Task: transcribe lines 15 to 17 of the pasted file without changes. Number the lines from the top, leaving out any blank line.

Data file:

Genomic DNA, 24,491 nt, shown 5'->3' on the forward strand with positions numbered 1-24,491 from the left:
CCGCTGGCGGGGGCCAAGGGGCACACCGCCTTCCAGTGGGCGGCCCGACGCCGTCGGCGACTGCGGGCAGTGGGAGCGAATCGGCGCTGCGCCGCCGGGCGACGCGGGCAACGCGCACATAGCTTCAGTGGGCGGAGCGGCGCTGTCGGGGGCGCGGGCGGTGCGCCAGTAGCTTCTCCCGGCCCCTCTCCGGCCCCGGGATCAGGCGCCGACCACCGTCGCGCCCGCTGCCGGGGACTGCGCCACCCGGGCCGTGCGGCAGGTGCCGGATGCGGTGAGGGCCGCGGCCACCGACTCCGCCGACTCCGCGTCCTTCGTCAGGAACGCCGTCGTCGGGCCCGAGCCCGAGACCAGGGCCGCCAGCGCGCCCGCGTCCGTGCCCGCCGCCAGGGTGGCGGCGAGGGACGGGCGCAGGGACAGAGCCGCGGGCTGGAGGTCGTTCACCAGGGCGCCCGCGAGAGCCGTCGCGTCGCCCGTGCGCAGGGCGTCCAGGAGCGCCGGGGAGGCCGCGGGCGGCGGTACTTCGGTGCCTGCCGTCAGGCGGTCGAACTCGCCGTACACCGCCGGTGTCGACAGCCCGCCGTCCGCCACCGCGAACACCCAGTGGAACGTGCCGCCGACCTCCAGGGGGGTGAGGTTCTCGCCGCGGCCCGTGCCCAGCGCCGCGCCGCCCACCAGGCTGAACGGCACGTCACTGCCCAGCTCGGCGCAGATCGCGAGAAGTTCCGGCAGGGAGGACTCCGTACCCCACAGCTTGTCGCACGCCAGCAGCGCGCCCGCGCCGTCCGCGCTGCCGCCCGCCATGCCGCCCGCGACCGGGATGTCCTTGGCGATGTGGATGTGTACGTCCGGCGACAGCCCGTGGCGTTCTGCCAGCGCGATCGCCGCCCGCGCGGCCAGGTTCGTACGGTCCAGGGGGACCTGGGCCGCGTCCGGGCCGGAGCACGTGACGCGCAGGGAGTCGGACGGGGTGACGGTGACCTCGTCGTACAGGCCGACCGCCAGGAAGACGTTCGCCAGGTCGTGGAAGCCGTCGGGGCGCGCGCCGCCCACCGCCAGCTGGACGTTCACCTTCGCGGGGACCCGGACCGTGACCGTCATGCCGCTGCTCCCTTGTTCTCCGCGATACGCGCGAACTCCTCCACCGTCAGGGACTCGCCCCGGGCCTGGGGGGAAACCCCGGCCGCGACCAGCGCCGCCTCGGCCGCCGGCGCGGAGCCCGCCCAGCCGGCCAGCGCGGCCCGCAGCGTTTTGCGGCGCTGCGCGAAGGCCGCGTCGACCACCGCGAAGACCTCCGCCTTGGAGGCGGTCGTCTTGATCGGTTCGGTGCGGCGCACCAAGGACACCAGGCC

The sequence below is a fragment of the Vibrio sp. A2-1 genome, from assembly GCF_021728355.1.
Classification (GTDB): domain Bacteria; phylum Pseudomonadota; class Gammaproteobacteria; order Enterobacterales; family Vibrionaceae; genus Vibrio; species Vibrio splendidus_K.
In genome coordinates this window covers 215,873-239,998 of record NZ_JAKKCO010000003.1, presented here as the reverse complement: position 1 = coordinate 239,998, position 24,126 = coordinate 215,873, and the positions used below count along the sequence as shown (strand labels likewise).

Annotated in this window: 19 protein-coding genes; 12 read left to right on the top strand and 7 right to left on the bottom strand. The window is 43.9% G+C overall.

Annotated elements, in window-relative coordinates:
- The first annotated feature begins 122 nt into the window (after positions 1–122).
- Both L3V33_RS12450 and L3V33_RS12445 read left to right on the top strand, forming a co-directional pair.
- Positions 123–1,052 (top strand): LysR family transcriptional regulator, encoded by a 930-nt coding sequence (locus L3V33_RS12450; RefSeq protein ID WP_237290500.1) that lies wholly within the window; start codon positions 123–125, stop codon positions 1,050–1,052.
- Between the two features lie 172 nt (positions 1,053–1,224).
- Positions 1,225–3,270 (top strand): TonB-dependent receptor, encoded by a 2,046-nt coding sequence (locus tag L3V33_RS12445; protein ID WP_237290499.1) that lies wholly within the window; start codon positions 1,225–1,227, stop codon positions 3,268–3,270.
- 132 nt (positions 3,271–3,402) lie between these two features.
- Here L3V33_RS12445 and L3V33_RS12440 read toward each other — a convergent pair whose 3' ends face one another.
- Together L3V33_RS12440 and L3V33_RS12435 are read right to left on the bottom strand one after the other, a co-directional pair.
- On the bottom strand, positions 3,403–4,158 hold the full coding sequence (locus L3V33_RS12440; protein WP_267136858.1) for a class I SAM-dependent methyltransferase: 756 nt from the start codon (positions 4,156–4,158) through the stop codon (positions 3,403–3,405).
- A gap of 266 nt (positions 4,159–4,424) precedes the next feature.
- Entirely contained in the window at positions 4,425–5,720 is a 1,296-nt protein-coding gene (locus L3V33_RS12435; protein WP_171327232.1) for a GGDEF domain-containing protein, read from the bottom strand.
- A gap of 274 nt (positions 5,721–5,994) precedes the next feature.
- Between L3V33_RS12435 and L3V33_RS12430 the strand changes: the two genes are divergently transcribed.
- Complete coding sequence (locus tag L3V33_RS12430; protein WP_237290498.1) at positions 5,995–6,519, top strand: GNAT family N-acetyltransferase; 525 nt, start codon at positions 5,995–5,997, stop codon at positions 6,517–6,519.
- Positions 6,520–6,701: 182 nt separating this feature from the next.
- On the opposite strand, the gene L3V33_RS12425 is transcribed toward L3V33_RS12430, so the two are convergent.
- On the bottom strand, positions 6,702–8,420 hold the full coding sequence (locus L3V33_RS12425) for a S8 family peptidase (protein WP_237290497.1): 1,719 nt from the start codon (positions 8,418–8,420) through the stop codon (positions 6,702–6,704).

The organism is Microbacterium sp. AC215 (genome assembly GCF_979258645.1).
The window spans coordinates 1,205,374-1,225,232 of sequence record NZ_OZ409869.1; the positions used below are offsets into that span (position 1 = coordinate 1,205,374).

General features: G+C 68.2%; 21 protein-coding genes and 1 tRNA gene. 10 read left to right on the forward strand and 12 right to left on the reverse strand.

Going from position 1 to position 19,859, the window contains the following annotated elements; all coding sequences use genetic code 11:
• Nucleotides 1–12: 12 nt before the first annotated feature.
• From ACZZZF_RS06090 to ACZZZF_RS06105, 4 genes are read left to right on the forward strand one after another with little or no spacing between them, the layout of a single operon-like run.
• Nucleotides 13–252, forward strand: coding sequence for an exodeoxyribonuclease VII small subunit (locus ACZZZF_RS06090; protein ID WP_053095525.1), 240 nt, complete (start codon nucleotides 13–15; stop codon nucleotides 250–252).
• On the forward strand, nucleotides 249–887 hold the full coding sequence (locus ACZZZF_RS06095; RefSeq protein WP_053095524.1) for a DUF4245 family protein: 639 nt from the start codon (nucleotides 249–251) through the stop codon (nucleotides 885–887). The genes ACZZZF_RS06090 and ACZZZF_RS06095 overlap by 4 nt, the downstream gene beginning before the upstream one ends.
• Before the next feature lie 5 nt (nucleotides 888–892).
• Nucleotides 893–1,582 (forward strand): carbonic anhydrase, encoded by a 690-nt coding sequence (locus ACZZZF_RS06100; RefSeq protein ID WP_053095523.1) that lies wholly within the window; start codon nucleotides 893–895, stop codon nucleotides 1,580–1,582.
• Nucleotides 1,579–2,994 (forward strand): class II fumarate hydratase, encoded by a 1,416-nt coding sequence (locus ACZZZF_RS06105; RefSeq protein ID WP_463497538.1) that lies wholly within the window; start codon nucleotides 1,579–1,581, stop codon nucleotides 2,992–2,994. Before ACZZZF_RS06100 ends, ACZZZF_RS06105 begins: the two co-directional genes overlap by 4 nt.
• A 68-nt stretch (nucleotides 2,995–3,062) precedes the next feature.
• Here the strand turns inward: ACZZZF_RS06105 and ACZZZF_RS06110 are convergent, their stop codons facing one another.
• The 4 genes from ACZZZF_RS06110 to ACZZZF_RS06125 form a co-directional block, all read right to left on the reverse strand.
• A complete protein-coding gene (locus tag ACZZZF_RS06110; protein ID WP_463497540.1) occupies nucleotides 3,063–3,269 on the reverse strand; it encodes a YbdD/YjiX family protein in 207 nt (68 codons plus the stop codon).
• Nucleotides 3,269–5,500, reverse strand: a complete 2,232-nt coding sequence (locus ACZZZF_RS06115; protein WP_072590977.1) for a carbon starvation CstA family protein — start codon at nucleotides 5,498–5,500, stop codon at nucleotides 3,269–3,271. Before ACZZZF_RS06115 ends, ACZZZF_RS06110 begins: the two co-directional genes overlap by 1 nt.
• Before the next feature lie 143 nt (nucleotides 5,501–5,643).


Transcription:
- Together L3V33_RS12440 and L3V33_RS12435 are read right to left on the bottom strand one after the other, a co-directional pair.
- On the bottom strand, positions 3,403–4,158 hold the full coding sequence (locus L3V33_RS12440; protein WP_267136858.1) for a class I SAM-dependent methyltransferase: 756 nt from the start codon (positions 4,156–4,158) through the stop codon (positions 3,403–3,405).
- A gap of 266 nt (positions 4,159–4,424) precedes the next feature.